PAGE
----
After about 18 months, risk level decreased to that of volunteers who received a placebo
A long-term follow-up analysis of participants in the Step Study, an international HIV-vaccine trial, has confirmed that certain subgroups of male study participants were at higher risk of becoming infected after receiving the experimental vaccine compared to those who received a placebo. The vaccine used in the study did not contain the HIV virus, but it did contain HIV genes which were delivered to cells using a vector that employed a type of cold virus known as adenovirus serotype 5 (Ad5).
Of the 1,836 men examined in this study, 172 became infected with HIV. Within 18 months of enrollment or one year after the last vaccination, men who had neutralizing antibodies to Ad5 or who were uncircumcised, or both, had a two- to four-fold increased risk of acquiring an HIV infection, according to findings published in the May 4 online edition issue of the Journal of Infectious Disease.
However, the study also found that the risk level waned after about 18 months to be equal to that of volunteers who received a placebo.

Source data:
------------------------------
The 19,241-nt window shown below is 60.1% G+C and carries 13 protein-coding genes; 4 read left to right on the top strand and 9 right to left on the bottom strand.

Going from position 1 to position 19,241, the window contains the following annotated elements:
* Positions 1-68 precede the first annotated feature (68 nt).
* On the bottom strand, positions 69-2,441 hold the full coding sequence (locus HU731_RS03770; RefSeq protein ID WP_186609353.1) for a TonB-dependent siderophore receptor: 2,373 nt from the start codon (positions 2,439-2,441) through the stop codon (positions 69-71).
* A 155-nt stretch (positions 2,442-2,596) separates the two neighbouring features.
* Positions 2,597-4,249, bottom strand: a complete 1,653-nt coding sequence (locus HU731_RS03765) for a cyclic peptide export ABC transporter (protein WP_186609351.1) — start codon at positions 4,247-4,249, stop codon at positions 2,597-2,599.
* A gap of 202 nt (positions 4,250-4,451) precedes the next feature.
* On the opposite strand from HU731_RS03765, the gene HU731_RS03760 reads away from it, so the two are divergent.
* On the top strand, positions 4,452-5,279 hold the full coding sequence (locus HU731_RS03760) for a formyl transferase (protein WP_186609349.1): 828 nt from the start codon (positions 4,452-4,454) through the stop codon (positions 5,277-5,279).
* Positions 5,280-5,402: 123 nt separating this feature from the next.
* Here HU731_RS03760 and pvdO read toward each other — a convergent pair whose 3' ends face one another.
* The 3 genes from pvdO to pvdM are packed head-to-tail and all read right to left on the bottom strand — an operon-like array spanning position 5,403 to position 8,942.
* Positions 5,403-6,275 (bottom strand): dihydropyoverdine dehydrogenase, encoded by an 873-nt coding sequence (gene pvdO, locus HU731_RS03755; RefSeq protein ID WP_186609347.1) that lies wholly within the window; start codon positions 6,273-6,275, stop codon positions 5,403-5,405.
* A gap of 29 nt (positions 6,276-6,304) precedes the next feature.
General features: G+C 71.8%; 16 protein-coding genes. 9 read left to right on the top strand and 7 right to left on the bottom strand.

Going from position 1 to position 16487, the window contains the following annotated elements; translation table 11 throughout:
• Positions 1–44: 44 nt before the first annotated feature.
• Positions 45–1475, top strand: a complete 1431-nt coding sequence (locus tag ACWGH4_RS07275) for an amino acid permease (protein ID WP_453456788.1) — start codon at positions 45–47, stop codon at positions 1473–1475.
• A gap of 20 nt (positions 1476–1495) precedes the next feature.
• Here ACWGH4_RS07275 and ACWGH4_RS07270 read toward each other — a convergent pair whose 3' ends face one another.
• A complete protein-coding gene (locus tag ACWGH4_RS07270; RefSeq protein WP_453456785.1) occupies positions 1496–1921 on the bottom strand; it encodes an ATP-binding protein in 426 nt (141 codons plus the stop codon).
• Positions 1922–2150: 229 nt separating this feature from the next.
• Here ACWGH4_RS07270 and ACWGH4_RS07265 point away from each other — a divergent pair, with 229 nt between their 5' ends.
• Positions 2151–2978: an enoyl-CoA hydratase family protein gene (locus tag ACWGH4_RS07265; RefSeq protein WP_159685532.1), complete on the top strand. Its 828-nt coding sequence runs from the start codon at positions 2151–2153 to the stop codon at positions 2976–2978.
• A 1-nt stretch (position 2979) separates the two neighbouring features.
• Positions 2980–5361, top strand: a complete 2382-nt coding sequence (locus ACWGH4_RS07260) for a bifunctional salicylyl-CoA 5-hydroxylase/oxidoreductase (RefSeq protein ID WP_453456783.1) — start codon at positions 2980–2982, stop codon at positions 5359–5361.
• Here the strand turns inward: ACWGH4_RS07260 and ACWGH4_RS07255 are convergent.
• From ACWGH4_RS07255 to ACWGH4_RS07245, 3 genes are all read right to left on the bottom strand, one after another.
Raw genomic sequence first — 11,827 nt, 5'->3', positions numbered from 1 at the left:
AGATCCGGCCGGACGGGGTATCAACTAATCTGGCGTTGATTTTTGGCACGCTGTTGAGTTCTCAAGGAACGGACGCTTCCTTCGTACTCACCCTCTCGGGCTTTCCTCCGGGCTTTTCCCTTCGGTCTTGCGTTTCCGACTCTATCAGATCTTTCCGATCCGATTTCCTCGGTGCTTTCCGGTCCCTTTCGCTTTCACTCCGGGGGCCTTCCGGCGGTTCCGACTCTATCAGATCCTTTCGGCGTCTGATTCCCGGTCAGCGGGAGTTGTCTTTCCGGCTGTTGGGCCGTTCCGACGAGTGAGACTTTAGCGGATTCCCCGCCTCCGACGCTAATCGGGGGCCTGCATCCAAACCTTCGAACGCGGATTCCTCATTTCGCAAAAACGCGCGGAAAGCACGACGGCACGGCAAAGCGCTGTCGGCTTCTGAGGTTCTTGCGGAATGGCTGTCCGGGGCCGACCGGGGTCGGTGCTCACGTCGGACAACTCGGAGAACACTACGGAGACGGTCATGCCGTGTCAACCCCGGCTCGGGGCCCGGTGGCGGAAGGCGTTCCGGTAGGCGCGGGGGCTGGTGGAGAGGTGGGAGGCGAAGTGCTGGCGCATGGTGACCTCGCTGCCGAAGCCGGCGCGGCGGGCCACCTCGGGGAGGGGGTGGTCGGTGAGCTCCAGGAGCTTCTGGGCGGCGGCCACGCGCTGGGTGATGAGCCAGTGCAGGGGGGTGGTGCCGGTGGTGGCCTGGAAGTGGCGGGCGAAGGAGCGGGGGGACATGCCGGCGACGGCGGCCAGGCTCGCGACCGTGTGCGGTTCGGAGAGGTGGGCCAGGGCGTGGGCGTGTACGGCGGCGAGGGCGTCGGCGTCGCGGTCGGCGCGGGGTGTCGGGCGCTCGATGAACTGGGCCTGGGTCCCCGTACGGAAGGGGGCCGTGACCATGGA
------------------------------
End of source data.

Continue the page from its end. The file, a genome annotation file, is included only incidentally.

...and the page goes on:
Why this association occurred, what the biological mechanisms were and why the risk of infection lessened with time are unknown and require more study, according to Ann Duerr, M.D., a member of the Vaccine and Infectious Disease Division of Fred Hutchinson Cancer Research Center, who led the data analysis.
"There seems to be some kind of biologic phenomena that affects infection risk," she said.
The current study indicated that self-reported risk behaviors, such as unprotected sex, did not differ significantly between the vaccine and placebo arms of the Step trial.
The research also confirmed there was no elevated risk of infection in vaccinated men who were circumcised and who were Ad 5 seronegative (men who had no neutralizing antibodies to the adenovirus vector used in the vaccine). An earlier interim analysis of the Step Study data, done after immunizations in the vaccine trial were halted in 2007, also detected this relationship between Ad5 sero-status and vaccine-associated HIV risk. Today, only men who are circumcised and Ad5 seronegative are eligible to receive experimental HIV vaccines that use the adenovirus serotype 5 as a biological delivery mechanism.